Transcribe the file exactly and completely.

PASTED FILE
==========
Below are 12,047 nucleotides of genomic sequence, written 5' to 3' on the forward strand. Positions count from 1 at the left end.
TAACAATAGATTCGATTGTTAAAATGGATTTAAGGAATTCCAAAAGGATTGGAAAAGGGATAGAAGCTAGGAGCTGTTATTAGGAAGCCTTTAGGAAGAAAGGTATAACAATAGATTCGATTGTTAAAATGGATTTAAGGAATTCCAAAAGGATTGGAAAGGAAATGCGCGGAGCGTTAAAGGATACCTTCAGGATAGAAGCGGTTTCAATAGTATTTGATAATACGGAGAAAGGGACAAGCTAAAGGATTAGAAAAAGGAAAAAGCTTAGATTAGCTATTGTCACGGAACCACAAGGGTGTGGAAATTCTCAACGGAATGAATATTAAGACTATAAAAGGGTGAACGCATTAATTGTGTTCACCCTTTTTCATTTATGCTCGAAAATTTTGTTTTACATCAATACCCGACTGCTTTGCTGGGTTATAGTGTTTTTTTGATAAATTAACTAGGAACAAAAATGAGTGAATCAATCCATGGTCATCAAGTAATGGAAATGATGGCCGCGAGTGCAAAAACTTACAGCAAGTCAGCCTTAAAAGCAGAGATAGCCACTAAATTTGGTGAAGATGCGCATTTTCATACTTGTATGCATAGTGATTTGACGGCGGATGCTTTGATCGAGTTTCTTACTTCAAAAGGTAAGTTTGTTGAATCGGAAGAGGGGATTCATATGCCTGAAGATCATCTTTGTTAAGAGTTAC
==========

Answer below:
Below are 12,047 nucleotides of genomic sequence, written 5' to 3' on the forward strand. Positions count from 1 at the left end.
TAACAATAGATTCGATTGTTAAAATGGATTTAAGGAATTCCAAAAGGATTGGAAAAGGGATAGAAGCTAGGAGCTGTTATTAGGAAGCCTTTAGGAAGAAAGGTATAACAATAGATTCGATTGTTAAAATGGATTTAAGGAATTCCAAAAGGATTGGAAAGGAAATGCGCGGAGCGTTAAAGGATACCTTCAGGATAGAAGCGGTTTCAATAGTATTTGATAATACGGAGAAAGGGACAAGCTAAAGGATTAGAAAAAGGAAAAAGCTTAGATTAGCTATTGTCACGGAACCACAAGGGTGTGGAAATTCTCAACGGAATGAATATTAAGACTATAAAAGGGTGAACGCATTAATTGTGTTCACCCTTTTTCATTTATGCTCGAAAATTTTGTTTTACATCAATACCCGACTGCTTTGCTGGGTTATAGTGTTTTTTTGATAAATTAACTAGGAACAAAAATGAGTGAATCAATCCATGGTCATCAAGTAATGGAAATGATGGCCGCGAGTGCAAAAACTTACAGCAAGTCAGCCTTAAAAGCAGAGATAGCCACTAAATTTGGTGAAGATGCGCATTTTCATACTTGTATGCATAGTGATTTGACGGCGGATGCTTTGATCGAGTTTCTTACTTCAAAAGGTAAGTTTGTTGAATCGGAAGAGGGGATTCATATGCCTGAAGATCATCTTTGTTAAGAGTTAC